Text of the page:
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Top 10 Blogs of 2020

Written by Jennifer Gallichan, NatSCA Blog Editor; Curator (Vertebrates/Mollusca), National Museum Cardiff.

2020 – what a year! Well done on getting through it, and a heartfelt thanks from me for all of the fantastic blog contributions this year. We saw a marked increase in online engagement when the first lockdown hit, with more of you reading and engaging with our blog page than in any other year. I have very much enjoyed reading all of the articles, and I hope you have too.

To reflect on the year, here are your Top Ten most read NatSCA blog articles from 2020. Covid obviously features, as well as a strong focus on discussions surrounding decolonising collections. I am also pleased to see that there is a healthy dose of solid natural history conservation practice this year. I know I have taken great solace from the fact that no matter what was happening in the world, time seemed to stand still the minute I entered the stores. I hope that focusing on the practicalities of caring and conserving our collections has been a healthy and hopefully reassuring distraction from the craziness surrounding us all.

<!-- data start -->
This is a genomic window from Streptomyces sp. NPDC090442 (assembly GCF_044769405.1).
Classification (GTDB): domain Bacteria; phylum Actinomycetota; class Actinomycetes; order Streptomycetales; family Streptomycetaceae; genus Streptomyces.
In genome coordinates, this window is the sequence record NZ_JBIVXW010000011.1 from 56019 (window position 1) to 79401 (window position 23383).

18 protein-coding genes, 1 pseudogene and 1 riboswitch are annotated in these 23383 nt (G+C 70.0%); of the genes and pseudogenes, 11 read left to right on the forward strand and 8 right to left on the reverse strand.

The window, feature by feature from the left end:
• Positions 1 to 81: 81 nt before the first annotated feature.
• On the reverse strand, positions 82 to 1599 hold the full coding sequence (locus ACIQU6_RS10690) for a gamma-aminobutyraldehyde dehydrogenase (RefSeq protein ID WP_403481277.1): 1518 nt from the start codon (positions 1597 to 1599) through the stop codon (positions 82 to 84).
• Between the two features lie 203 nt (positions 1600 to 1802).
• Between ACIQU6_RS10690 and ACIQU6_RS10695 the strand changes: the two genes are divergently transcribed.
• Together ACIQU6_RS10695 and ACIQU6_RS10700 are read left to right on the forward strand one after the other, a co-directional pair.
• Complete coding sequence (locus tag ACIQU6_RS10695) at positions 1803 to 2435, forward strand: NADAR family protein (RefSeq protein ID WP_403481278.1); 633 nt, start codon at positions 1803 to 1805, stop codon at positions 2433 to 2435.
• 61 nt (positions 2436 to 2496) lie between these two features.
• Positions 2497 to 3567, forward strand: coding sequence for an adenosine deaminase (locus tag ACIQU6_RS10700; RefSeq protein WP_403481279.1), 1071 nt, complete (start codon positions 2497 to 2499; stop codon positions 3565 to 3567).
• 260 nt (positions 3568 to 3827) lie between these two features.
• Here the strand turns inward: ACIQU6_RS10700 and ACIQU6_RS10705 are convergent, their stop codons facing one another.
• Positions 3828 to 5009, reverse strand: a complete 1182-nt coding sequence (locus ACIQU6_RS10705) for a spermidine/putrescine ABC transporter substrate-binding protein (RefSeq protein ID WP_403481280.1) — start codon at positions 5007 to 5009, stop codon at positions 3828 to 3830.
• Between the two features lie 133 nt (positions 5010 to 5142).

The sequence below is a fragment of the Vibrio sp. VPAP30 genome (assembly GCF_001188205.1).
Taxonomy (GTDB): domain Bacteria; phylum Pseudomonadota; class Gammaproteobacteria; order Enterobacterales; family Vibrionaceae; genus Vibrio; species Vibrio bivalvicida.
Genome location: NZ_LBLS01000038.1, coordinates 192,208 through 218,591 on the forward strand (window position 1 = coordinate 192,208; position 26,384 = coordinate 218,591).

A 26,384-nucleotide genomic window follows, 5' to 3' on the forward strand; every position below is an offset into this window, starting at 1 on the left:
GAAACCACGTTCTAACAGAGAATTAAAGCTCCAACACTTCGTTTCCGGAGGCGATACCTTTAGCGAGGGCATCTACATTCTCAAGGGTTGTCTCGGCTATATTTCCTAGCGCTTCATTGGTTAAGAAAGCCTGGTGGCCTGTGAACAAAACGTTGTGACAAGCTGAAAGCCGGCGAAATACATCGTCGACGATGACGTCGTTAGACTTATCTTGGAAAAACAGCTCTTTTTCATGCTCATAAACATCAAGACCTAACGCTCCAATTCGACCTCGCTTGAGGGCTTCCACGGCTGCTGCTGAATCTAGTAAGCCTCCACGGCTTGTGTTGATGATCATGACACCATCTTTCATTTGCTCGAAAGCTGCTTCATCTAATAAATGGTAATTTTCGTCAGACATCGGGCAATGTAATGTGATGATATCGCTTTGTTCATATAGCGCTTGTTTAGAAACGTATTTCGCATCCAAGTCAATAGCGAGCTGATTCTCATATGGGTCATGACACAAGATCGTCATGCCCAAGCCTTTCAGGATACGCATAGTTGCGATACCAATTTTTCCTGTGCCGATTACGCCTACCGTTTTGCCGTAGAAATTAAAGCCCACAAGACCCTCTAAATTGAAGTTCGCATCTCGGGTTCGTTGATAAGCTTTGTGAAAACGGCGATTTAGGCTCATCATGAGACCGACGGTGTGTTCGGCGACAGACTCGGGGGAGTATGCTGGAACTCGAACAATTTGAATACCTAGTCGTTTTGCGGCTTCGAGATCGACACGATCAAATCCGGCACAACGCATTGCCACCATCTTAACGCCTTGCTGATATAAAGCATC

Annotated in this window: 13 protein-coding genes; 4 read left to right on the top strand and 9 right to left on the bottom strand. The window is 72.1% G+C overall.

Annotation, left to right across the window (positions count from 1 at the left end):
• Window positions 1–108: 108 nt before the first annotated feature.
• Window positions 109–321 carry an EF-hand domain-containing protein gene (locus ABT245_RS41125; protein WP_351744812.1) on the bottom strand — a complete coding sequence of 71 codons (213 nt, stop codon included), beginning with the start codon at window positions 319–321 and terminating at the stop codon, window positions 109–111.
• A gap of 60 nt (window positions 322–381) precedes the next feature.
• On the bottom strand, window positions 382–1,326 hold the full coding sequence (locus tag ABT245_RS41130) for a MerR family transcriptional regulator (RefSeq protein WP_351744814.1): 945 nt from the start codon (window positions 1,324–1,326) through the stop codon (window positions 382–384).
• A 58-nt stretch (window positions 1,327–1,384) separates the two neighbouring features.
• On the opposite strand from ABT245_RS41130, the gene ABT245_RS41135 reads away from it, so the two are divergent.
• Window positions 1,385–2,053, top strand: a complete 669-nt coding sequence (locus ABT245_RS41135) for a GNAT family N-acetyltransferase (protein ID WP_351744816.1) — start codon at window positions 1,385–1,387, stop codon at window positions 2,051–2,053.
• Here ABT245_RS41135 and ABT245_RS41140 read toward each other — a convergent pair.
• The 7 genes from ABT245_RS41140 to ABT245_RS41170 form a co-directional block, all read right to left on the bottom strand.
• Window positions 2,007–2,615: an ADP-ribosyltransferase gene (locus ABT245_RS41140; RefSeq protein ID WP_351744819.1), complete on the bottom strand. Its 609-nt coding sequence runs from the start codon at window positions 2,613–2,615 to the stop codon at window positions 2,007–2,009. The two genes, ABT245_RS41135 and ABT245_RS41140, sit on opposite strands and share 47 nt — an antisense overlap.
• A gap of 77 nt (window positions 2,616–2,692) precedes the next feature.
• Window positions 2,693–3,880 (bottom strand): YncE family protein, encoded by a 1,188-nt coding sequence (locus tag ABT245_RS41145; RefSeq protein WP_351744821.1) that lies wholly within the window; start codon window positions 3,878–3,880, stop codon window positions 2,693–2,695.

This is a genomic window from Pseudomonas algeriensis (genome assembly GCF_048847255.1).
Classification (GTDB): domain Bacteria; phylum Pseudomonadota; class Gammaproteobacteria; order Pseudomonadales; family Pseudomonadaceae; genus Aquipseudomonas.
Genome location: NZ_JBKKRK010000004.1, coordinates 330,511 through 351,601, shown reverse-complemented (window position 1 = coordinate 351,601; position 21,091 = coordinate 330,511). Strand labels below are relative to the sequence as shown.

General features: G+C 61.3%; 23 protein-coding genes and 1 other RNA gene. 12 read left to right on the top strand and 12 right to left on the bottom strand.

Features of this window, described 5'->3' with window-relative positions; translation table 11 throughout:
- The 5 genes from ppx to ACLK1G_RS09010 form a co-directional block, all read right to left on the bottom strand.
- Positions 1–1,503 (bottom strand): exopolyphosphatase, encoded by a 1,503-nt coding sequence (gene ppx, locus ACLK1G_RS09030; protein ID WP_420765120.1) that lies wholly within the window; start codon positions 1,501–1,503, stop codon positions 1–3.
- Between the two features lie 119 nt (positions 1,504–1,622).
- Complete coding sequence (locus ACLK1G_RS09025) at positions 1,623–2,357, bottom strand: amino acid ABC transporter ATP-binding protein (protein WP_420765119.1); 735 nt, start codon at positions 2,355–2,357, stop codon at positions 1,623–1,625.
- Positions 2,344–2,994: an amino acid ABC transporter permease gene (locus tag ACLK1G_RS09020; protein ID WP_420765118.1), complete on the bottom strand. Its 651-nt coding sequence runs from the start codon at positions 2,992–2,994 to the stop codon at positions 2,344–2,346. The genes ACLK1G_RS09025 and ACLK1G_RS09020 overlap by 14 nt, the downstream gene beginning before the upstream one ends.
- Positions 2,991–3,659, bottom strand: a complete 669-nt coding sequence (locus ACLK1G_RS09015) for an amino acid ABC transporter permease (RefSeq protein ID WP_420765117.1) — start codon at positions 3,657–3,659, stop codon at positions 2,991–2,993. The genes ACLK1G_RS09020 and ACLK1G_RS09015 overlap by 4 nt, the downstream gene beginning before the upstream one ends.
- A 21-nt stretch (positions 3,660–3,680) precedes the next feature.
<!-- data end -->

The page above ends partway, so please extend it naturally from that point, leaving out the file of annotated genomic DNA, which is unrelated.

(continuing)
10. Frequently Asked Questions about Taxidermy

Written by Ella Berry amateur taxidermist & MSc Conservation Practice student, Cardiff University. Attempting to deal with some of those tricky taxidermy questions.

Photo of the taxidermy Gannet (Morus bassanus) waiting patiently(!) to go on display before the event. Photo by author.

9. Museums Beyond Covid

Written by Jan Freedman, Curator of Natural History, The Box, Plymouth. Exploring how our museum spaces and experiences might be very different in the future.

Beautiful taxidermy work of lions attacking a buffalo. I patiently waited 15 minutes until the case was clear of visitors for this photo. Photo by Jan Freedman.